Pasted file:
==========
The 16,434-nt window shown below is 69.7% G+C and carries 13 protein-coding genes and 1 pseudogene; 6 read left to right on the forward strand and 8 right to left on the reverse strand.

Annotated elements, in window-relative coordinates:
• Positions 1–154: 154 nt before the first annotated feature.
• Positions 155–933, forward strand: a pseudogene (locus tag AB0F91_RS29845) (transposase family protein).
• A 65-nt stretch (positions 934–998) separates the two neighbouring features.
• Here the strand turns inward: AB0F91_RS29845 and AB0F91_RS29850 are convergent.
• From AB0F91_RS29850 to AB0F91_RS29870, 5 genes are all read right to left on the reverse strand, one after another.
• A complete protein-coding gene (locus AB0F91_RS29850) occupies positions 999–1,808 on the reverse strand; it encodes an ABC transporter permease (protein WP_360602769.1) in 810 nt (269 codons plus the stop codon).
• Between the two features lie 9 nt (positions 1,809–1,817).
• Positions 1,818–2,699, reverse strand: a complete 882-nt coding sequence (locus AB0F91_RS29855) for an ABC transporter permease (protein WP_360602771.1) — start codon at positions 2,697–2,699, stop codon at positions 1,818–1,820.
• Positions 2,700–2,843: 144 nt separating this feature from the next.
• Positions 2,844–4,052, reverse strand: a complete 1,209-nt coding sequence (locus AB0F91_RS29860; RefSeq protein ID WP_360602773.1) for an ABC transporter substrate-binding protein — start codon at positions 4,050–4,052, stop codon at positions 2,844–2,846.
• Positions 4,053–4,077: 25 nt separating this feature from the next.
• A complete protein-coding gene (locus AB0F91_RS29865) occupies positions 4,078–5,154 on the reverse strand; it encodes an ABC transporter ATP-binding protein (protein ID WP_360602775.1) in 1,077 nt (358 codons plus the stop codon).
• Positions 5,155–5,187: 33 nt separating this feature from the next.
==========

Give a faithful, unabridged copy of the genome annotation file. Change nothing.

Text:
The 16,434-nt window shown below is 69.7% G+C and carries 13 protein-coding genes and 1 pseudogene; 6 read left to right on the forward strand and 8 right to left on the reverse strand.

Annotated elements, in window-relative coordinates:
• Positions 1–154: 154 nt before the first annotated feature.
• Positions 155–933, forward strand: a pseudogene (locus tag AB0F91_RS29845) (transposase family protein).
• A 65-nt stretch (positions 934–998) separates the two neighbouring features.
• Here the strand turns inward: AB0F91_RS29845 and AB0F91_RS29850 are convergent.
• From AB0F91_RS29850 to AB0F91_RS29870, 5 genes are all read right to left on the reverse strand, one after another.
• A complete protein-coding gene (locus AB0F91_RS29850) occupies positions 999–1,808 on the reverse strand; it encodes an ABC transporter permease (protein WP_360602769.1) in 810 nt (269 codons plus the stop codon).
• Between the two features lie 9 nt (positions 1,809–1,817).
• Positions 1,818–2,699, reverse strand: a complete 882-nt coding sequence (locus AB0F91_RS29855) for an ABC transporter permease (protein WP_360602771.1) — start codon at positions 2,697–2,699, stop codon at positions 1,818–1,820.
• Positions 2,700–2,843: 144 nt separating this feature from the next.
• Positions 2,844–4,052, reverse strand: a complete 1,209-nt coding sequence (locus AB0F91_RS29860; RefSeq protein ID WP_360602773.1) for an ABC transporter substrate-binding protein — start codon at positions 4,050–4,052, stop codon at positions 2,844–2,846.
• Positions 4,053–4,077: 25 nt separating this feature from the next.
• A complete protein-coding gene (locus AB0F91_RS29865) occupies positions 4,078–5,154 on the reverse strand; it encodes an ABC transporter ATP-binding protein (protein ID WP_360602775.1) in 1,077 nt (358 codons plus the stop codon).
• Positions 5,155–5,187: 33 nt separating this feature from the next.